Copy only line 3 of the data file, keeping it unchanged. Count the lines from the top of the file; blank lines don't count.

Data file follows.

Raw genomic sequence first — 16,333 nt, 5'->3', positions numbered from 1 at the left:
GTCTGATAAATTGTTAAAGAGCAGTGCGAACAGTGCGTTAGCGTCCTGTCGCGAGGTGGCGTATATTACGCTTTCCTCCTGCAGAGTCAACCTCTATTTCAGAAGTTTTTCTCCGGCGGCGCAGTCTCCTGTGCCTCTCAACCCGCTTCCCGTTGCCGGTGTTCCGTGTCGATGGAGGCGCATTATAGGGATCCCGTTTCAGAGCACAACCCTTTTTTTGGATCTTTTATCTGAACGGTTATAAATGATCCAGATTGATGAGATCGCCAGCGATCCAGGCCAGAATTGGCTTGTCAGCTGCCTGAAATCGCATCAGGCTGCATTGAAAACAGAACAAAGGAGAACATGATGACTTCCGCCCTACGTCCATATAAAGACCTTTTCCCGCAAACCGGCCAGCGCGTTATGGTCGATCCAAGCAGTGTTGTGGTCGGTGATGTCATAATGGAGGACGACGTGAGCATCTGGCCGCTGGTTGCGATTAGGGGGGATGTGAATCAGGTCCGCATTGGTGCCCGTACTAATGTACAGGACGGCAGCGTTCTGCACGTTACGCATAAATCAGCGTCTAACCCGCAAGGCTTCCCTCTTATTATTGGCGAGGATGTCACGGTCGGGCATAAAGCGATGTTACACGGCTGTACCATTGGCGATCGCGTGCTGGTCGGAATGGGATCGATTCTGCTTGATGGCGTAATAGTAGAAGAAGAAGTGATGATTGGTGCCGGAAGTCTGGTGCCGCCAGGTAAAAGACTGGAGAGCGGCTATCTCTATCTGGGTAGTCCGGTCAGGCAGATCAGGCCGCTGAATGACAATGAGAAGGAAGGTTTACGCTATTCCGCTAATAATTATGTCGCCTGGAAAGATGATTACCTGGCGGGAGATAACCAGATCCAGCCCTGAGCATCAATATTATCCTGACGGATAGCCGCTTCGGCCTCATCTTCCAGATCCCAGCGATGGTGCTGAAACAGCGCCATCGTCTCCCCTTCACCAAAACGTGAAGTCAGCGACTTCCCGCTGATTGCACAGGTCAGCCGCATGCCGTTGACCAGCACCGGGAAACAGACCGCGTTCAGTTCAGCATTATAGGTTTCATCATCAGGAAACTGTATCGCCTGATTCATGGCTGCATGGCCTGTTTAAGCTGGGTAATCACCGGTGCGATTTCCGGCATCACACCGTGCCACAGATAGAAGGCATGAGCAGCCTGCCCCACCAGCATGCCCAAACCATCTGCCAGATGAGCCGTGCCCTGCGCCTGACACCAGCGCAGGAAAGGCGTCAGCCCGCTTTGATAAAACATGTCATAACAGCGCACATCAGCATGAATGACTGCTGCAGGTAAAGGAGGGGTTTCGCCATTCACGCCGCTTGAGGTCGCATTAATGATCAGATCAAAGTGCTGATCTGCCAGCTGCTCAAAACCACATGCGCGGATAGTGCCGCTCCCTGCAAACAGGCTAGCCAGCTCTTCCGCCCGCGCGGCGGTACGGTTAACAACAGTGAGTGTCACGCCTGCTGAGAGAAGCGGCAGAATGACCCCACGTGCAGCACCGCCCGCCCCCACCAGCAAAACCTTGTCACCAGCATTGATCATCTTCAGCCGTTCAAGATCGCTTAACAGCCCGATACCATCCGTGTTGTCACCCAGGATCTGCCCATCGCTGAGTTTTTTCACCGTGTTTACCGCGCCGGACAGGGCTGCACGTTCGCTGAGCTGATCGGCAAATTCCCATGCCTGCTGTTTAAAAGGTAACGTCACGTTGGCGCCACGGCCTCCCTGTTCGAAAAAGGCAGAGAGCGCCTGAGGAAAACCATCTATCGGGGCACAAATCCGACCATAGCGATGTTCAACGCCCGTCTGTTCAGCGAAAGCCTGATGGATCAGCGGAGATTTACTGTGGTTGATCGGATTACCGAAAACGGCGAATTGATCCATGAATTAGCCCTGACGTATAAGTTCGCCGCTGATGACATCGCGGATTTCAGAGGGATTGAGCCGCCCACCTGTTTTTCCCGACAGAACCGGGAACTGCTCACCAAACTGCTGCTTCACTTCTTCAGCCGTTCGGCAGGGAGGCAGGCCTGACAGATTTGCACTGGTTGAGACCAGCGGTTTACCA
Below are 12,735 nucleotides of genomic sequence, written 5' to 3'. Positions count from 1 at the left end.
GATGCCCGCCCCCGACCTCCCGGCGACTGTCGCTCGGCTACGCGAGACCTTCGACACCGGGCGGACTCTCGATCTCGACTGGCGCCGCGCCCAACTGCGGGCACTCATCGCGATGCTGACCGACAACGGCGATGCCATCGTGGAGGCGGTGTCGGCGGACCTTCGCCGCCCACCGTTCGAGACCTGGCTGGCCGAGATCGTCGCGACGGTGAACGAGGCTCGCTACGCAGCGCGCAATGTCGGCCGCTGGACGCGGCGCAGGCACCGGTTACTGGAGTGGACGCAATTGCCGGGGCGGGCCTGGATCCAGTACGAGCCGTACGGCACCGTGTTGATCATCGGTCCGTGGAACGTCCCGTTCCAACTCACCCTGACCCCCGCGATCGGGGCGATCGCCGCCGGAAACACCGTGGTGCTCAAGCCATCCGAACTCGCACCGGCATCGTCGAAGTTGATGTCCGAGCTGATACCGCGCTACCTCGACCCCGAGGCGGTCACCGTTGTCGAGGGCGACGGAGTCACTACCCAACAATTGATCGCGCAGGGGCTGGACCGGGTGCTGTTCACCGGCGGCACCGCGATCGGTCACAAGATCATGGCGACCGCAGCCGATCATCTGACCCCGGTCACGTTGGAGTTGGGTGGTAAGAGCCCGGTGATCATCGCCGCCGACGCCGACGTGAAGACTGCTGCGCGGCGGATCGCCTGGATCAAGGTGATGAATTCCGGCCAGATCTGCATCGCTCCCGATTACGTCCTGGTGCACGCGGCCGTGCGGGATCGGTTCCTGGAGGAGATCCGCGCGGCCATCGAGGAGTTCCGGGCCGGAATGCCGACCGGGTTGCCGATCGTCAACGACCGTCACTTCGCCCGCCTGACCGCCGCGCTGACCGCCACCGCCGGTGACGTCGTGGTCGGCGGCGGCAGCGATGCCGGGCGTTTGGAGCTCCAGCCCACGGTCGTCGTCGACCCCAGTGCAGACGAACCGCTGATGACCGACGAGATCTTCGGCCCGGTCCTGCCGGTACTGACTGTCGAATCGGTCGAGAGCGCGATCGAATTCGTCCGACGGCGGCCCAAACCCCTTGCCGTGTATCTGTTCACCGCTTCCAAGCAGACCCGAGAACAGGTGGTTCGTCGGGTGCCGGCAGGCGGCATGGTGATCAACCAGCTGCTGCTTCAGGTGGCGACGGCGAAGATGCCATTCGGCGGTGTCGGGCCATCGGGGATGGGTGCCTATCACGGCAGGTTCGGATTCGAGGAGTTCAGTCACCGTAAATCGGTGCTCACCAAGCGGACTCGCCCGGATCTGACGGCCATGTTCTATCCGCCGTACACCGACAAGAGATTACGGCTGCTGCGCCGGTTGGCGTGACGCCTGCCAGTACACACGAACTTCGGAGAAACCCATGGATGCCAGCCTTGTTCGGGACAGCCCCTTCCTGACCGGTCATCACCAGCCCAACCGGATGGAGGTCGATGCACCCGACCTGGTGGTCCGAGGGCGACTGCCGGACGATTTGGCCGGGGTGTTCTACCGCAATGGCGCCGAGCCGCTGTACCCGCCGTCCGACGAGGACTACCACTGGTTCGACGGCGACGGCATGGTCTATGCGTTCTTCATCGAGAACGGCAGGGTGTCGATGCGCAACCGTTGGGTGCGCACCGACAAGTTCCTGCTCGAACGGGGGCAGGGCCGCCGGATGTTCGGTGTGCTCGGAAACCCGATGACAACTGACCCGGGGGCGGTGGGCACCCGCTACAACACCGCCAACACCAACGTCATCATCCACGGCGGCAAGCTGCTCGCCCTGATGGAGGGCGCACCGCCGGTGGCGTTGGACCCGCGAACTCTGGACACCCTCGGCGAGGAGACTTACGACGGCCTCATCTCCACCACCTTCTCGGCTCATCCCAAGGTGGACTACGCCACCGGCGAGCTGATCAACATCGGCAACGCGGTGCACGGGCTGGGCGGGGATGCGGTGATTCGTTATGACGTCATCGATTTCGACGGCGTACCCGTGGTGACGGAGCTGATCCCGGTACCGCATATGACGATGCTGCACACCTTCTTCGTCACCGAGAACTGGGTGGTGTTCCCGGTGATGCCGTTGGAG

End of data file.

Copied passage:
Below are 12,735 nucleotides of genomic sequence, written 5' to 3'. Positions count from 1 at the left end.